What’s it been like releasing the film through Netflix?
When you work on something for so long, so much of it is about keeping your head down and not giving up, not knowing really who’s going to want to see it. When Netflix saw the film at Sundance last year, they ‘got’ it. Talking to Lisa Nishimura [Netflix VP of Original Documentary and Comedy Programming] was like talking to someone who clearly understood our intentions. When we reached an agreement in March, it was like a rocket took off. The truth is that more people have seen the film because of Netflix than would necessarily have seen it with another distribution model. We weren’t getting bites from theatrical distributors. People didn’t seem to know what to do with the film.
Did you want a theatrical release?
We are doing community screenings all over the country with Netflix anyway. Theatres that play movies like mine aren’t located in neighbourhoods like the one I grew up in. People can’t afford a $20 movie ticket. Most people that I know have one friend with a Netflix account, and seven profiles. There’s a level of economic levelling that Netflix achieves that isn’t achievable any other way. I saw somebody watching my film on their phone on the subway!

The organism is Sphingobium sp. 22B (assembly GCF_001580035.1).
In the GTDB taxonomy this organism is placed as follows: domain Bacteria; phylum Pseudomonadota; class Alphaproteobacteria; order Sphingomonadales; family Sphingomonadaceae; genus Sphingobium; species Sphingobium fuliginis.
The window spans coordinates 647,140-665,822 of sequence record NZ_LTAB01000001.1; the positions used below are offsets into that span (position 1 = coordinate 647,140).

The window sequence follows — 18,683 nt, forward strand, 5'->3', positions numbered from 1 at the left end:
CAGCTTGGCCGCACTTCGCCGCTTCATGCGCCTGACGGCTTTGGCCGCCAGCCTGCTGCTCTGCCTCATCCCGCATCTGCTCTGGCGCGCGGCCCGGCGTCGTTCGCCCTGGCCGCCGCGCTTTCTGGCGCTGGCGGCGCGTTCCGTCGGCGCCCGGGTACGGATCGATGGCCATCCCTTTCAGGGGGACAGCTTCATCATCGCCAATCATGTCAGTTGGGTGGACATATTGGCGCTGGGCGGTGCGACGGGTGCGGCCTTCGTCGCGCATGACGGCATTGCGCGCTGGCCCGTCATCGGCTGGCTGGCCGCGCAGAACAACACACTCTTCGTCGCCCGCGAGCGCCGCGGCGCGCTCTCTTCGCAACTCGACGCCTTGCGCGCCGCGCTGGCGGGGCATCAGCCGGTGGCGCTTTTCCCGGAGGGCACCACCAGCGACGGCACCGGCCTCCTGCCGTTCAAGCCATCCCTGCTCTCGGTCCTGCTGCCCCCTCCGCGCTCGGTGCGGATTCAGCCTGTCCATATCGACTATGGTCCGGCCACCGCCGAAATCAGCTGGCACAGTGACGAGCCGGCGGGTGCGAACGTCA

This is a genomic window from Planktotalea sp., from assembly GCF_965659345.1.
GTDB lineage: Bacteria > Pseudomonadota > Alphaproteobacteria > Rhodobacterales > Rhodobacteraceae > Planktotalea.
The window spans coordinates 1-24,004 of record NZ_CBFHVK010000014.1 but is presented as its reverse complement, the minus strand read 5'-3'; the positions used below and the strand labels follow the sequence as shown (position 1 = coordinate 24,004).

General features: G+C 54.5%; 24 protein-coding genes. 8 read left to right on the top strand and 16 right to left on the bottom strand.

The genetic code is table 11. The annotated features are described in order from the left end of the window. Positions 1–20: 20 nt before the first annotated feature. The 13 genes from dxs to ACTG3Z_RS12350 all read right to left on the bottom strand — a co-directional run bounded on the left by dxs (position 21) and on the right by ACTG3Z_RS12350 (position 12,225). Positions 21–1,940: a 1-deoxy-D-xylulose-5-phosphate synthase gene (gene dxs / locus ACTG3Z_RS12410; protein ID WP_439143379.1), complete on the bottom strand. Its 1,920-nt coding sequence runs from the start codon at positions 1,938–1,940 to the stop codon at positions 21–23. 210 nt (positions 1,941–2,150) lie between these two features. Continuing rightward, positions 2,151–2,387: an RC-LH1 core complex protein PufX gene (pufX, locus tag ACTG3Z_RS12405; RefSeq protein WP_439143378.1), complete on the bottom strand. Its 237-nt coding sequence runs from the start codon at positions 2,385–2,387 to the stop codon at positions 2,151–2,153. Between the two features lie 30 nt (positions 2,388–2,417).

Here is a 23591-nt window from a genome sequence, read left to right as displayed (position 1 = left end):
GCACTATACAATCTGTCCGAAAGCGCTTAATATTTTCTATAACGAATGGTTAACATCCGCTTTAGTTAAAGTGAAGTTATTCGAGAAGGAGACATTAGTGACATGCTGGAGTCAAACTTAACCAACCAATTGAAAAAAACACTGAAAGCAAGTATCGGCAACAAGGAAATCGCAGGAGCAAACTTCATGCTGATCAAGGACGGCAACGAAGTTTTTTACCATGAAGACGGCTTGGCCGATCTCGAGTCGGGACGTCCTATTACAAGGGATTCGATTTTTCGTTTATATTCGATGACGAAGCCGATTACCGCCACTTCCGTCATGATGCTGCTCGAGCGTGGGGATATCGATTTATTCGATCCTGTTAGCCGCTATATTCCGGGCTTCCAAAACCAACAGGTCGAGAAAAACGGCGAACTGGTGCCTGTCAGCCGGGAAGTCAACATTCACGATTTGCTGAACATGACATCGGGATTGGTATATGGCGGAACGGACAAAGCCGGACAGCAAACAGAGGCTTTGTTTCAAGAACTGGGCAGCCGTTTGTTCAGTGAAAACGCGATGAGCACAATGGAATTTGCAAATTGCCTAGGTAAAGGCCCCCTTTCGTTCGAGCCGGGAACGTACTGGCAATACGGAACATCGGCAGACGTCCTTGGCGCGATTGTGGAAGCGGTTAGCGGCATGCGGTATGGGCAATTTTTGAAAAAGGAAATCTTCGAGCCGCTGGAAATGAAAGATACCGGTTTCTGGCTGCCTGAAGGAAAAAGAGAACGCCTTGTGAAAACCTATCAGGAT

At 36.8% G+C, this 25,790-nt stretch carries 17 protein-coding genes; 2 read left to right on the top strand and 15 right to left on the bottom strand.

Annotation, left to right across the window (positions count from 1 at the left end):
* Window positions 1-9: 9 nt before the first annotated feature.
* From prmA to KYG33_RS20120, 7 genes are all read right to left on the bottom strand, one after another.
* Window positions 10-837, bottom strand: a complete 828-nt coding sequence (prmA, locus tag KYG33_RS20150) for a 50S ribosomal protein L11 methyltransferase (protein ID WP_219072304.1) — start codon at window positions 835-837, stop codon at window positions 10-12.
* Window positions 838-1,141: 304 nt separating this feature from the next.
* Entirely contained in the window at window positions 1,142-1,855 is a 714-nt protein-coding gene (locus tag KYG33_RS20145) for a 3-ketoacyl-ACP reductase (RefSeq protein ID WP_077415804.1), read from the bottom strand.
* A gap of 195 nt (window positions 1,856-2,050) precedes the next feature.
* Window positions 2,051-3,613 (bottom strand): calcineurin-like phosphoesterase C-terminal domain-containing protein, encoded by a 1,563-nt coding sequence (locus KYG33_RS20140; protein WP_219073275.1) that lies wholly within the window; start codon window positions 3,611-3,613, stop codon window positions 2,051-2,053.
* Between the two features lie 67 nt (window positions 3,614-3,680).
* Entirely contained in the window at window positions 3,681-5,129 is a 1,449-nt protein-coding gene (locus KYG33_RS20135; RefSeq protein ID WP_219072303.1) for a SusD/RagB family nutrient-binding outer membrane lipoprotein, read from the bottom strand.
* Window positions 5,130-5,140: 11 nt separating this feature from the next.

What was that like?
First it made me feel weird, like, ”Oh my god, I have to move!” But then I was like, this is actually the point. This might be the only time this guy has in his day to watch a film, and he has chosen to watch mine, and goddamn it, that makes me happy. We have to stop acting as if cinema is not also a matter of economics. If you can have both, great. I love the screenings that we’ve done. But they don’t have to be mutually exclusive, because if you insist on a theatrical-only model, you’re essentially saying, ”Yes, I want to have an exclusive place where only certain people who can afford it and have access to cinemas will see my work”, and I’m not willing to do that.